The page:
Theresa Rebeck serves life on a platter in her new play, 'Seared,' at Williamstown Theater Festival

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Editor's note: This story has been updated with the correct spelling of W. Tre Davis' name.

WILLIAMSTOWN — We smell Theresa Rebeck's smartly written and served "Seared," literally, before we see it at Williamstown Theatre Festival's Nikos Stage. In the moments before the houselights dim and the stage lights come full up on a fully operational kitchen (brilliantly designed by Tom Mackabee), a faint aroma of garlic frying in a pan drifts off the stage and into the auditorium. It's as enticing, it turns out, as the play that follows.

In the dark, we hear chopping. The lights come up on Harry (Hoon Lee), a goateed, shaven-head man on a mission. His no-nonsense knife strokes are clean, rapid, masterly. (Lee was trained by a professional chef while preparing for this role and he has learned his lessons extremely well). This is Harry's life, his uncompromising passion and he has poured it all into a 16-seat restaurant in Brooklyn which he co-owns with his friend, Mike (Michael Esper). Harry is the food-and-menu man; Mike is the money man. After 2 years, their restaurant has been "discovered" through a New York magazine Best Bet which singles out Harry's signature scallops.

Suddenly Harry, who improvises his menu each day and writes it on a blackboard, has an in-demand dish; an obligation, and so, contrarian that he can be, purist and perfectionist that he is, Harry drops the scallops from the menu, much to his partner's anger; thus setting up another in what clearly has been a continuing series of heated confrontations between the two.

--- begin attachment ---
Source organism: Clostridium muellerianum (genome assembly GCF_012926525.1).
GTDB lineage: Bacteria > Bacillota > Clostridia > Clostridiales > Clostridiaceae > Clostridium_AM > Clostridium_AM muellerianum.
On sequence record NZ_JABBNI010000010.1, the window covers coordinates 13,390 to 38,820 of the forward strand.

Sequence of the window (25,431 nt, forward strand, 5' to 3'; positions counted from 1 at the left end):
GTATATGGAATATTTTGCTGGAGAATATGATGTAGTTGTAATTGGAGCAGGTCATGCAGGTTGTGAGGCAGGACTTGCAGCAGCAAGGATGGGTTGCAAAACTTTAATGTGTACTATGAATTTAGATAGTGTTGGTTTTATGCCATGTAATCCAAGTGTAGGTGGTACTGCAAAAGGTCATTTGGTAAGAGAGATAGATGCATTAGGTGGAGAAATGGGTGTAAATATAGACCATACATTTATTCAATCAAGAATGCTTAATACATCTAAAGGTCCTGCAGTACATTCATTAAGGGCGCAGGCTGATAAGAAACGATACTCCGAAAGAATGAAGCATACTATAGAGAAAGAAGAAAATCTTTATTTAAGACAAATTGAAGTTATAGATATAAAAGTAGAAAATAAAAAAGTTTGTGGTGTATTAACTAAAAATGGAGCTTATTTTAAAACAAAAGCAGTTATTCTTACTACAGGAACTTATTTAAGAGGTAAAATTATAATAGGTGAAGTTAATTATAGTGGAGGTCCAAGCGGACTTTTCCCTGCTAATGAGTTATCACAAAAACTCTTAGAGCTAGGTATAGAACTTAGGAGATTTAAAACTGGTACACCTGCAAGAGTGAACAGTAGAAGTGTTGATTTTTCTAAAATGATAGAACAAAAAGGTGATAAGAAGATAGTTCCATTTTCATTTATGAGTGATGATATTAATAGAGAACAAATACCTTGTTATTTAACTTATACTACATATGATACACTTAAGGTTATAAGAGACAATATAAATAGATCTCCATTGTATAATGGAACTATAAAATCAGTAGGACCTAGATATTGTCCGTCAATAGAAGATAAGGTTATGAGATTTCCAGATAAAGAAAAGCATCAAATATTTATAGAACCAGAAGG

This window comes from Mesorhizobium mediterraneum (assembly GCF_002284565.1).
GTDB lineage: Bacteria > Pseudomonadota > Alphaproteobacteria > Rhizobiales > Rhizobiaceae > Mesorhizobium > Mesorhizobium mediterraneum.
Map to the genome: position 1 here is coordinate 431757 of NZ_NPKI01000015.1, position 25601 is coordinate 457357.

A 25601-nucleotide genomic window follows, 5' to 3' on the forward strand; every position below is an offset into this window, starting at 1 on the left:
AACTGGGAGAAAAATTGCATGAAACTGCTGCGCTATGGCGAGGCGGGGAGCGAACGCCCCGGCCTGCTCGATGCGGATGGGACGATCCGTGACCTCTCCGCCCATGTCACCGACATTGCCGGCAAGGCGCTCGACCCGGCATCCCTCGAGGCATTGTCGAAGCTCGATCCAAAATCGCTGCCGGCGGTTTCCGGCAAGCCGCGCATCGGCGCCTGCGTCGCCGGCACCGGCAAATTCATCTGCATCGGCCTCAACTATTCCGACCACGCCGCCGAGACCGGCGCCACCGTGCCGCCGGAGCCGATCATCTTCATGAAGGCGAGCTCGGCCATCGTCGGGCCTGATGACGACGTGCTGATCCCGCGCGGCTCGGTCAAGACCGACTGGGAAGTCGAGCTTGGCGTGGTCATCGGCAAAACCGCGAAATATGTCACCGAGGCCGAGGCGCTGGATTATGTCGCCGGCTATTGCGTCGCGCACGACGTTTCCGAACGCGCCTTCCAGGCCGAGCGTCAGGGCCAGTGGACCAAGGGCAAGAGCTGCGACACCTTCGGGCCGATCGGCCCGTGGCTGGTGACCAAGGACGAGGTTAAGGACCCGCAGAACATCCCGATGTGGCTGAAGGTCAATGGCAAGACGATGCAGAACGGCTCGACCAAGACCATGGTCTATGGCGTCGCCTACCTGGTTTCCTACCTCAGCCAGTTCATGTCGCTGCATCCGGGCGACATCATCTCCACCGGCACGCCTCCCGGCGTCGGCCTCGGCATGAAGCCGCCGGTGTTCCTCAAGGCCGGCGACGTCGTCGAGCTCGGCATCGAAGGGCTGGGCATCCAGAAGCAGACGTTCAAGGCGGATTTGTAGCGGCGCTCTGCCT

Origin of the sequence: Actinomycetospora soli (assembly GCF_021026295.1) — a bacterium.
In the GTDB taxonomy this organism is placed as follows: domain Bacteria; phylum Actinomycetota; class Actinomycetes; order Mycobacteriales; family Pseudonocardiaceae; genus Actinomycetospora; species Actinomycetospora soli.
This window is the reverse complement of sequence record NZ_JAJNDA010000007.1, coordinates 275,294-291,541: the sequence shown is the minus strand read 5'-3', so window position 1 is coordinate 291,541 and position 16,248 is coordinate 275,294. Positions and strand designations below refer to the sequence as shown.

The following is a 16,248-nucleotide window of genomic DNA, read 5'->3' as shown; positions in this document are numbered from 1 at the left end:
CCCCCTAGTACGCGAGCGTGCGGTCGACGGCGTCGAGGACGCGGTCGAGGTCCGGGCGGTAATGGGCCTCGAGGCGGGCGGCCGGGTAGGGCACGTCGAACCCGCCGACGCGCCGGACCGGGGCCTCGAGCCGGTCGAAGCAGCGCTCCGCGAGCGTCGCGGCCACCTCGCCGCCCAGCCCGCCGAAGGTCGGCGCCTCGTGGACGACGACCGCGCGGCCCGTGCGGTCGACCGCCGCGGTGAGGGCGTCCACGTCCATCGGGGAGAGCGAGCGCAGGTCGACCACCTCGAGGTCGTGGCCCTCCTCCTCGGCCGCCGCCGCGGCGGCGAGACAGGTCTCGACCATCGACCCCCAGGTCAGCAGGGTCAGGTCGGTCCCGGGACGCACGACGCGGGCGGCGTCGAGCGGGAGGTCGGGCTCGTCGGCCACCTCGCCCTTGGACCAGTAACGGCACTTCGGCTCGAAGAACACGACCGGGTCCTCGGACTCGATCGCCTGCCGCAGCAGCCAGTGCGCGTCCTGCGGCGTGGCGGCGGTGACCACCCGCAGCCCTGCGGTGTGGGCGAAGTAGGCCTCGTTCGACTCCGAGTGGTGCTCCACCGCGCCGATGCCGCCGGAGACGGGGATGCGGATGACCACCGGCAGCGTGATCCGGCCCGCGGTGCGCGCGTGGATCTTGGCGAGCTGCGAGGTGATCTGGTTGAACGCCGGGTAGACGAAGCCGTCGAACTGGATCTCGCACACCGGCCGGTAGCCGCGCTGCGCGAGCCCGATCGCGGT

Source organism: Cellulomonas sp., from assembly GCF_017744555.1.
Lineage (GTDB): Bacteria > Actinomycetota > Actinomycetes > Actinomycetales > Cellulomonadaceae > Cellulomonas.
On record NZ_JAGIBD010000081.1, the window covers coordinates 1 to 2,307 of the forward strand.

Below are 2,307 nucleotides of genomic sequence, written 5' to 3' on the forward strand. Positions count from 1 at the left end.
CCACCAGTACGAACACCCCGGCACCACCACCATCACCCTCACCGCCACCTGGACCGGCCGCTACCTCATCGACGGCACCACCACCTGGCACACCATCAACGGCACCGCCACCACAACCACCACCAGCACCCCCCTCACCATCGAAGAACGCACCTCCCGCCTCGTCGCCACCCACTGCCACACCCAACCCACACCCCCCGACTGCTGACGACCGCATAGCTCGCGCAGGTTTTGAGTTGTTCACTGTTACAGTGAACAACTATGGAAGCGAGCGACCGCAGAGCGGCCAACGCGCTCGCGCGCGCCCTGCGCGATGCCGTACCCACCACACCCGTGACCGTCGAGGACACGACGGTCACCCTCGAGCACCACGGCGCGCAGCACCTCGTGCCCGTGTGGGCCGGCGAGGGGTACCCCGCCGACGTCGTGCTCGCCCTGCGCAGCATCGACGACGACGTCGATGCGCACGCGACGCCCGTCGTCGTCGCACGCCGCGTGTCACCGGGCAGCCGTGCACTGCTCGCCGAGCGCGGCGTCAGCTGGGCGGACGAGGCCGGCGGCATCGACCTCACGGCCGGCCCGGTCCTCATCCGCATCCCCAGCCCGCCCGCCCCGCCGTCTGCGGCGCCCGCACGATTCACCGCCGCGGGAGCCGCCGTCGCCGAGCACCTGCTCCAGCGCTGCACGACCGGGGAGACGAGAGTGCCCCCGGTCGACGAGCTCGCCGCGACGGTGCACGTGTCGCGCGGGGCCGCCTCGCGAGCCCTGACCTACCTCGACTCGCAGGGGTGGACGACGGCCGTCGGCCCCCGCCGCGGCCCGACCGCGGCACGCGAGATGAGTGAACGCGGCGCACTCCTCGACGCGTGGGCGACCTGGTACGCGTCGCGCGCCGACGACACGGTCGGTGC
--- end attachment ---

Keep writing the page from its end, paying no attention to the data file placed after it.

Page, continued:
Without telling Harry in advance, Mike brings in a business consultant named Emily (a pitch-perfect Krysta Rodriguez). who is very smart, very good and very persuasive at what she does. Also part of the mix is Rodney (W. Tre Davis, a wonderfully realized, lusciously subtle portrayal), the restaurant's waiter, who rises to an occasion when it presents itself.

On its surface, "Seared" is an art-vs-commerce play but nothing is as simple or familiar as that. The arguments do not line up that simly. Rebeck has created, and director Moritz Von Stuelpnagel and his thoroughly appealing and accomplished actors have delivered, a quartet of characters who each are true to themselves; to their respective clearly defined aims and ambitions; wants and needs.

Rebeck's writing here is savvy, penetrating, incisively funny. She and Stuelpnagel are smart enough not to travel well-worn paths even when it appears that's precisely what they are about to do.

The playing throughout is vigorous, unrelenting, truthful. Lee's Harry may be a man to be reckoned with but Rebeck gives him the opportunity to go with the flow, until he can't any longer. The consequences are compelling.

Esper's frustration, like Harry's resistance to change is perfectly understandable. Esper makes Mike's urgency and drive palpable. Rodriguez' Emily is a sure, firm, determined presence; a politician who does the best she can not to yield to Harry's temperament even as she maneuvers to make sure she is aligned where it will do the business, and, by extension, her, the most good. Rebeck never makes clear what Emily has to gain from her work here but it is clear that Mike is not her first success nor is he likely to be her last. And Tre is spot on as Rodney, who learns, almost by instinct, that status quo need not remain status quo.

This rich, subtly seasoned serving of theater flies through its nearly two hours with breathless energy and drive. Funny and sad, hopeful and despairing — life on a platter.

Jeffrey Borak can be reached at 413-496-6212 or jborak@herkshireeagle.com


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